Haven’t we all seen that runner who wears a T-shirt that says “Running Sucks”? If running sucks, why are we doing it? At first, the contradiction was baffling, but after nearly eight years of running, I now understand this contradiction. Running for me has been a roller coaster journey of mixed emotions.
Non-runners frequently ask me why I like to run, in their “you must be crazy” tone of voice. My answer to their question continues to change with each passing year.
Initially, my reasons for running had little to do with the actual activity. I’d recently moved to Texas, and I was looking for ways to make friends and keep my life long battle with weight at bay. I’d spent years running to nowhere on a treadmill and lifting weights inside a dreary gym.
Now, living in sunny Texas, I couldn’t wait to get outside and explore nature in the warm sunshine. It was time for this little hamster to get off her wheel and enjoy the big beautiful world. So, I joined a small women’s running group.
My initial goals for running were simple and successful—to make friends, burn calories, and enjoy the sunshine! Little did I know, the benefits of running would extend far beyond my expectations.
Yes, I made friends and burned calories, but now what? Why should I continue to run when “running sucks”?! The first year was challenging and full of aches and pains as my body and mind adjusted to the new activity.
Running on a treadmill in a climate-controlled building is very different than running on uneven trails and hard concrete in the Texas heat and humidity. Usually, the last mile of 5k races were filled with pessimistic thoughts as I desperately wished to be at the finish line, my running hell over. My new friends encouraged and motivated me to keep going—thank goodness for them!
As the months and years rolled by, something exciting started to happen. My body adapted, I got faster, optimism increased, and my sincere desire to run exploded! There’s something truly magical that happens when you realize you can do more than you thought you could.
My 12-minute mile turned into an 11-minute mile, then into a 10, 9, and 8. Now my personal records for speed are measured by seconds, not minutes, but the transformation in my brain has been my most significant personal record.
Working hard, pressing forward, and not giving up in the face of difficulties, pain, and fear led me to increased confidence and personal victories, and this revelation translated into other areas of my life.
I started trying things I’d previously thought were out of my reach. My excuses for not trying slowly turned into baby steps, and those baby steps grew into accomplishments. Could this aging lady in her 40s accomplish more things such as full-weight pull-ups and 200+ pound-deadlifts? Turns out yes, I can! I obtained my certifications as a personal trainer and running coach. I sought out opportunities to increase my education, accepted new challenges, and long story short, I started RunPups. I’ve always had entrepreneurial aspirations, but it took running to unlock my potential, increase my confidence, and knock down those pesky excuses that accompany fear.
Today, I still run to challenge my potential, but I’ve added more reasons why I run to my list. Now that I enjoy running with my dog, I feel responsible for her health and happiness. Not only does my cattle dog Bailey LOVE to run, I think it’s vital to her overall well-being to release all her pent-up energy.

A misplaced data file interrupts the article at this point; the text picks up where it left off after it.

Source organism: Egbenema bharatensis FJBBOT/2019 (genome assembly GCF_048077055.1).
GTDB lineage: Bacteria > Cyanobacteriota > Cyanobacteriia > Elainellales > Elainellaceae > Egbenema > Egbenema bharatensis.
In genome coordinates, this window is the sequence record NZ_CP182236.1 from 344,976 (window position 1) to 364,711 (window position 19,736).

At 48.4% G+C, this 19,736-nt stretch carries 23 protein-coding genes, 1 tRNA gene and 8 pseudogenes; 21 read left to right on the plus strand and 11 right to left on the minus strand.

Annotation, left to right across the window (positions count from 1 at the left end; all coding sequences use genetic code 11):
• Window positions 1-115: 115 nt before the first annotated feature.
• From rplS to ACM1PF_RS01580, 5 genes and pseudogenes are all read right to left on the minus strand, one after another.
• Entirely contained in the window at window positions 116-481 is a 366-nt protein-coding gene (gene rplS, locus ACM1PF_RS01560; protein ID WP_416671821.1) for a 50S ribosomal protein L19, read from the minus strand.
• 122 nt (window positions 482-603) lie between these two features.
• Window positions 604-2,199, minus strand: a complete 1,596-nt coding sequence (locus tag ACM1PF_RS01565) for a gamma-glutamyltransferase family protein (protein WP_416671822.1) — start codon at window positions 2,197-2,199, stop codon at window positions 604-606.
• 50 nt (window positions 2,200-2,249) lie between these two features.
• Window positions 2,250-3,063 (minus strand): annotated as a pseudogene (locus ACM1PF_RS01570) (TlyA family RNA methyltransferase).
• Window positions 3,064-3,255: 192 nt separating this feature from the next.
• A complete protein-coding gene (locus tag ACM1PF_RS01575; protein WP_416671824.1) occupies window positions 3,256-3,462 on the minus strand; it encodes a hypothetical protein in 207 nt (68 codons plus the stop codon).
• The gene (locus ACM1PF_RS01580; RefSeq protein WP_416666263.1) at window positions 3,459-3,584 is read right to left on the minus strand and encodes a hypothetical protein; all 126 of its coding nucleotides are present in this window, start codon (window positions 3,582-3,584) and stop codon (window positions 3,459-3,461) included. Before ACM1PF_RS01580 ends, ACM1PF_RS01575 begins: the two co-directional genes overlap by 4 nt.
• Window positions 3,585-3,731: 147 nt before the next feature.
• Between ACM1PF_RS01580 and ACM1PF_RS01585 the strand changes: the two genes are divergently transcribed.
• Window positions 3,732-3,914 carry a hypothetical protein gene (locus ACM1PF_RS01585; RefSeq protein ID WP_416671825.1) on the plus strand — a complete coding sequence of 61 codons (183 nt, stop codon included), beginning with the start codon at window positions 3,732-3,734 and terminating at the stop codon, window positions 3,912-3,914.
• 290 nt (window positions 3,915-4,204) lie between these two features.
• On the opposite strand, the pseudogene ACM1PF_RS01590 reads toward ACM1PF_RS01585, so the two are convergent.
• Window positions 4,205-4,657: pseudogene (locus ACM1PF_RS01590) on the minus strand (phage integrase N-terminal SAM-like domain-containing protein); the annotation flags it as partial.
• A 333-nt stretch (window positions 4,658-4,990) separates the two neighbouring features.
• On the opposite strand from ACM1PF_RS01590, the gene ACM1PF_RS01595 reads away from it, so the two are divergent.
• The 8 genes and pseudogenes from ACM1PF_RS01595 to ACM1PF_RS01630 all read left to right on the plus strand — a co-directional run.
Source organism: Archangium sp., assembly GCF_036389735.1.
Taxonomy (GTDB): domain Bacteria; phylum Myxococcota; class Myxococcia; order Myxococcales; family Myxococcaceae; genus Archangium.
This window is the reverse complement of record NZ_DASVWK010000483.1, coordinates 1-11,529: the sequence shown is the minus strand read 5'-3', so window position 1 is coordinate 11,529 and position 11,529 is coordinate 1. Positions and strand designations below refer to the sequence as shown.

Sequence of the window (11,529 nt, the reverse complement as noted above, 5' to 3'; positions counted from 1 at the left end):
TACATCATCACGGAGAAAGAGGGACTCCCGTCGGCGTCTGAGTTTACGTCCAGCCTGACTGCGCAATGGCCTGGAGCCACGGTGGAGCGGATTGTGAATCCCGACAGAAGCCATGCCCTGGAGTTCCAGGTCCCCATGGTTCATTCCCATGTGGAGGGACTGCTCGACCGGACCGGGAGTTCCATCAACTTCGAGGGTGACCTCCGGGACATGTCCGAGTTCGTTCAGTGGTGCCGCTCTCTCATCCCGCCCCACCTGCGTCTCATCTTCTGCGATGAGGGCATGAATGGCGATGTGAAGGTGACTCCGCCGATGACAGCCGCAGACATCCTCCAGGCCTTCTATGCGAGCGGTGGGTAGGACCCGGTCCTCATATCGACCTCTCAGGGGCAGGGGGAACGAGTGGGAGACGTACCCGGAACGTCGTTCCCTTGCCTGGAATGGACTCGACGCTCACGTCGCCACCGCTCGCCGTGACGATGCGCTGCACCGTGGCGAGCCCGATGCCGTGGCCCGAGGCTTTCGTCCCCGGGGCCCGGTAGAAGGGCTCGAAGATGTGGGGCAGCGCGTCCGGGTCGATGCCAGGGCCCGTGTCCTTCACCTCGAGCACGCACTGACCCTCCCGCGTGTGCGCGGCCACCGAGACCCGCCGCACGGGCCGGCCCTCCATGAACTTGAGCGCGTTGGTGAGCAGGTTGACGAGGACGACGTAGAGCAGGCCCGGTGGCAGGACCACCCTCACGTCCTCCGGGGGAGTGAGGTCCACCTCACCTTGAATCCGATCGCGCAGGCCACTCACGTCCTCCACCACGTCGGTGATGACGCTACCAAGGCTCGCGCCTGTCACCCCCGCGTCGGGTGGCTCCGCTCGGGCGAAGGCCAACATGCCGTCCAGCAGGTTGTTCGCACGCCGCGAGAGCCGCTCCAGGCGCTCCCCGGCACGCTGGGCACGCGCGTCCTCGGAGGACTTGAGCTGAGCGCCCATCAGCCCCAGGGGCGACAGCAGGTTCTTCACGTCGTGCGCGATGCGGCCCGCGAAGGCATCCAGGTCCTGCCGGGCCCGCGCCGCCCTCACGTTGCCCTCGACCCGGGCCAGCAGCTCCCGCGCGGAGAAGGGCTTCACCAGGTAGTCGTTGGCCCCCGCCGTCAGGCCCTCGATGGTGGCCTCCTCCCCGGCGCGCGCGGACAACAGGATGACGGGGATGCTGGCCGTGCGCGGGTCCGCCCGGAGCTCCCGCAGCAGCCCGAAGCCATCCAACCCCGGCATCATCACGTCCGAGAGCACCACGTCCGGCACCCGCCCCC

I’ve also discovered that running improves my performance at work. Too often, I’ve battled thoughts of skipping a run because I’m too busy with RunPups. The reality is that my to-do list will never disappear. There will always be another blog to write, order to fill, or project to complete. Forcing myself to sit in my office until the problem is solved or the writer’s block has passed is counterproductive.
I started to notice my best ideas and solutions to problems would suddenly surface while my mind was free and aimlessly wandering during a run. A casual run without pressure or expectations always seems to unlock my creativity. It’s not uncommon for me to stop along the trail and make a quick voice memo to record my thoughts.
When I return to my office, I typically come back energized and ready to put my thoughts into action. These moments remind me that time spent running is not taking away from my work but clearly making me more productive, efficient, and ultimately happy!
Running improved me as a person more than as a runner. I’m still not the fastest or most technically sound runner, although I continue to try to be. Running changes your brain if you give it the chance. I proved to my insecure self that I’m capable of more than I allowed myself to believe. I proved that trying, failing, and trying again will eventually lead to a new outlook and success.
Consciously or not, we spend too much time looking for validation and waiting for others to see our value, talents, and greatness. Running revealed my unknown potential to myself.
Don’t wait for others to discover your greatness! Find it yourself, and maybe, just maybe, running will be the catalyst for self-improvement like it was for me. Now and then, running still sucks (usually at the end of a half marathon in the rain), but not running sucks more! Now, when people ask why I run, I can confidently say, “I not only like to run, I need to run!”
Did running uncover a life lesson you never expected? Tell us your story in the comments below.
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